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PID

Discussion in 'Step II' started by doc0610, Aug 4, 2015.

  1. doc0610

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    So a patient ( 15 year old ) comes with all the signs of PID. How do you manage the patient next?

    1) do you treat the patient ) i.e., hospital and IV antibiotics
    2) Pelvic CT to rule out pelvic abscess?

    can someone help me out here, thank you :)
     
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  3. wonderbread12

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    If you're thinking abscess I would assume she may have a fever or clinical picture is pointing to that. Someone can correct me but I feel like a tuboovarian abscess might have peritoneal like signs. Otherwise PID would be h/o infertility. You'd treat with antibiotics and to r/o abscess I'd do a pelvic ultrasound before messing with a CT
     
  4. Soilworkgmbh

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    Always r/o ectopic pregnancy when female patient presents with peritoneal signs, even in light of new sexual partners without condom use etc.

    If PID is suspected with negative pregnancy test, speculum + pelvic exam with cultures probably a good start if their vitals are stable. If they are septic, establishing IV access and starting broad spectrum abx would probably bump up to the top of the list if it was me.
     
  5. doc0610

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    So a patient with fever 39.5 and abdominal tenderness, cervical motion tenderness, tachycardia nausea vomiting, her abdominal examination shows peritoneal signs and tenderness, pelvic examination shows discharge and uterine tenderness

    what is it? what will you do next?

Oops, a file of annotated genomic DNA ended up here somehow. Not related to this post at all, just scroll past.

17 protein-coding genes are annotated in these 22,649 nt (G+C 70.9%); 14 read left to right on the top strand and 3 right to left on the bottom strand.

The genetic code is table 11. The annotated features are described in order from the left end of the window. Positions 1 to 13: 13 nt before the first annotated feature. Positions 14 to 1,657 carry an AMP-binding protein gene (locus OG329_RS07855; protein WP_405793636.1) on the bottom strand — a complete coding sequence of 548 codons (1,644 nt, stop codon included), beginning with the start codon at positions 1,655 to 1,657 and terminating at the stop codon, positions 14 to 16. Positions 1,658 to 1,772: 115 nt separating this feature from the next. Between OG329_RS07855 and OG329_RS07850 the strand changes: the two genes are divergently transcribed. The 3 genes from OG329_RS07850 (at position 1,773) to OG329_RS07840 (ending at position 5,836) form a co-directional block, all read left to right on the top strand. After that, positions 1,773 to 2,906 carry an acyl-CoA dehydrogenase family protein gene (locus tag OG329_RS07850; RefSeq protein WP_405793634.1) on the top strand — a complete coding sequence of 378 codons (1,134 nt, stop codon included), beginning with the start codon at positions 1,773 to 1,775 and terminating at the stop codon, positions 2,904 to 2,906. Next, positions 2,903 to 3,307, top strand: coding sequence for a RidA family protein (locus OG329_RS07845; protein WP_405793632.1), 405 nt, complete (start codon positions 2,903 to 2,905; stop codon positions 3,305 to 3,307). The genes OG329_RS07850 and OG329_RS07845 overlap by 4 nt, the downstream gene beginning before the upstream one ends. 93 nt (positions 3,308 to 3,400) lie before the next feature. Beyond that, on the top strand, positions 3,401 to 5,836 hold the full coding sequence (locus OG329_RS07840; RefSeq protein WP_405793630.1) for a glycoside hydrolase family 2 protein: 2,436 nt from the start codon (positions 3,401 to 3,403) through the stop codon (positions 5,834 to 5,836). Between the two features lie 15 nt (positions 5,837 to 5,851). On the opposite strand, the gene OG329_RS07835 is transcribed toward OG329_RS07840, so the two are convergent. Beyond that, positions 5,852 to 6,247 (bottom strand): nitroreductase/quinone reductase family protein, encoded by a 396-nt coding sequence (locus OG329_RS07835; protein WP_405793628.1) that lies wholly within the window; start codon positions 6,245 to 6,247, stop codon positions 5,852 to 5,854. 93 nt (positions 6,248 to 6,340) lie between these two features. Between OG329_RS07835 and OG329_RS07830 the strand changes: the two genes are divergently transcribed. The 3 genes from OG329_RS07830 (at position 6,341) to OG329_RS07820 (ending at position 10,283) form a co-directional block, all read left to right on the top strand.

6. doc0610

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    question in the above post, would appreciate your help.
     
  7. Soilworkgmbh

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    Edit: What is it? PID v. Ectopic pregnancy

    I would establish IV access and bolus with NS, start broad spectrum abx and obtain urine pregnancy test.

    If pregnancy test is positive - probably get a quantitative hCG, transvaginal ultrasound to get baseline hCG and also r/o ectopic. Probably also cervical cultures as well for chlamydia and gonococcus

    If negative - cervical cultures. CT maybe. Feel like in 'real life' she would probably get a CT after negative pregnancy test to rule out abscess or api

    If I'm on the wrong track anyone please feel free to chip in
     
  8. doc0610

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    So, it's one of the nbme clinical mastery series question for OBGYN, i was confused between IV administration of antibiotics and CT scan. Hence, asking it here, her peritoneal signs are positive, so I am assuming it is an abscess and would require a ct?
     
  9. Soilworkgmbh

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    Well, peritoneal signs are caused by anything that could possibly irritate the peritoneum. Including abscess, infection, ruptured viscous.. The list goes on. So just because someone has peritoneal signs doesn't mean it's absolutely an abscess